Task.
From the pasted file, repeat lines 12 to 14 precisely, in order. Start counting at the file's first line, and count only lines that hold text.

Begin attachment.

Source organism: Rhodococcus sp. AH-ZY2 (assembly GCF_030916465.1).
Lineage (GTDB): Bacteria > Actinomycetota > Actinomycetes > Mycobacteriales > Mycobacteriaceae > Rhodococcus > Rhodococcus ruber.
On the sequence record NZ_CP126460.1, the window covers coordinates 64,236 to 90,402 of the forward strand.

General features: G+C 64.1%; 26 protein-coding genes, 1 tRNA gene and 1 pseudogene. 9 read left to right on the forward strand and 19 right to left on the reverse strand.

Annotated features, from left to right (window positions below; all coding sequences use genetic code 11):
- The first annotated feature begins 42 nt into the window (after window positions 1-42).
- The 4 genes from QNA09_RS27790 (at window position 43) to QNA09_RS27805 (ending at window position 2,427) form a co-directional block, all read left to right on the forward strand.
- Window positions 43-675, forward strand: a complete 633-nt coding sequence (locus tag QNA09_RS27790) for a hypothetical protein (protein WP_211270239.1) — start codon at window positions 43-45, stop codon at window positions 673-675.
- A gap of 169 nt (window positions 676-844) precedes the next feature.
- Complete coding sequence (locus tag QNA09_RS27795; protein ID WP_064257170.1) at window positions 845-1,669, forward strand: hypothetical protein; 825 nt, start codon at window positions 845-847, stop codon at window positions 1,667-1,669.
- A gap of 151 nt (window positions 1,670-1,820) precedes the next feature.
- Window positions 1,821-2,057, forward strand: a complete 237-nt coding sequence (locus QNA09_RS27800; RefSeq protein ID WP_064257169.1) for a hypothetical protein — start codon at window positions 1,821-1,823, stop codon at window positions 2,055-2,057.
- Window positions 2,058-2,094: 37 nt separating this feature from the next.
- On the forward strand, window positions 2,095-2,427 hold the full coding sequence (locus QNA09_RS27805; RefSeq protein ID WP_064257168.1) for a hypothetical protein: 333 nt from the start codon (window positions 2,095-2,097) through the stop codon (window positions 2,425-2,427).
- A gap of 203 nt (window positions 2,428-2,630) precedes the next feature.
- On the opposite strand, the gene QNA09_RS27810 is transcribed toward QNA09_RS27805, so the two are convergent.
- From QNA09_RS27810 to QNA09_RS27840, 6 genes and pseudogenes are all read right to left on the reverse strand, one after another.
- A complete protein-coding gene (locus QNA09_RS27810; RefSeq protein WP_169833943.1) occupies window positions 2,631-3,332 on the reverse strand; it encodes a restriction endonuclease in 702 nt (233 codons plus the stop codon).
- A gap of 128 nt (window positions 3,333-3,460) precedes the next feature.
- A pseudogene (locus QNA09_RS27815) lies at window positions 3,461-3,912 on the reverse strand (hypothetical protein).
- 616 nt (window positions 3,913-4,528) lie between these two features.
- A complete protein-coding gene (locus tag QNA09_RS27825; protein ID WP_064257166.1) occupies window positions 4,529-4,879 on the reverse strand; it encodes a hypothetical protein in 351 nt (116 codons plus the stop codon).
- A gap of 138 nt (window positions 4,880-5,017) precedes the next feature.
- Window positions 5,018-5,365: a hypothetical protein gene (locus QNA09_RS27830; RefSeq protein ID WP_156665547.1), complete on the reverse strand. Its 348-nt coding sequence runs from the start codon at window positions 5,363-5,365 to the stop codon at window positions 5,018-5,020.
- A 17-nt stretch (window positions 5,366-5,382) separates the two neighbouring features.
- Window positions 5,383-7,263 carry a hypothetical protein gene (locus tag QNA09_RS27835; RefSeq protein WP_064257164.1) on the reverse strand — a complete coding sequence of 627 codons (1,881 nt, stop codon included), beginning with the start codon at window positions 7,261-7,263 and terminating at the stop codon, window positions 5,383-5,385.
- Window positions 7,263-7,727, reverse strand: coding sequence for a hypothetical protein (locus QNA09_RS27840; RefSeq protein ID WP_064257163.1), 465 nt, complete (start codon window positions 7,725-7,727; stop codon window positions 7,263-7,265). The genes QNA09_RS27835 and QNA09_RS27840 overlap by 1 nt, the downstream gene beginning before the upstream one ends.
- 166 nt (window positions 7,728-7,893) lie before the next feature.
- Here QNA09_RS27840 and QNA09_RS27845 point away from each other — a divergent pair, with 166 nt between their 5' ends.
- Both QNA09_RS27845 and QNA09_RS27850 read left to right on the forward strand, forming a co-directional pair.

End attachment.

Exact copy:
- Window positions 1,821-2,057, forward strand: a complete 237-nt coding sequence (locus QNA09_RS27800; RefSeq protein ID WP_064257169.1) for a hypothetical protein — start codon at window positions 1,821-1,823, stop codon at window positions 2,055-2,057.
- Window positions 2,058-2,094: 37 nt separating this feature from the next.
- On the forward strand, window positions 2,095-2,427 hold the full coding sequence (locus QNA09_RS27805; RefSeq protein ID WP_064257168.1) for a hypothetical protein: 333 nt from the start codon (window positions 2,095-2,097) through the stop codon (window positions 2,425-2,427).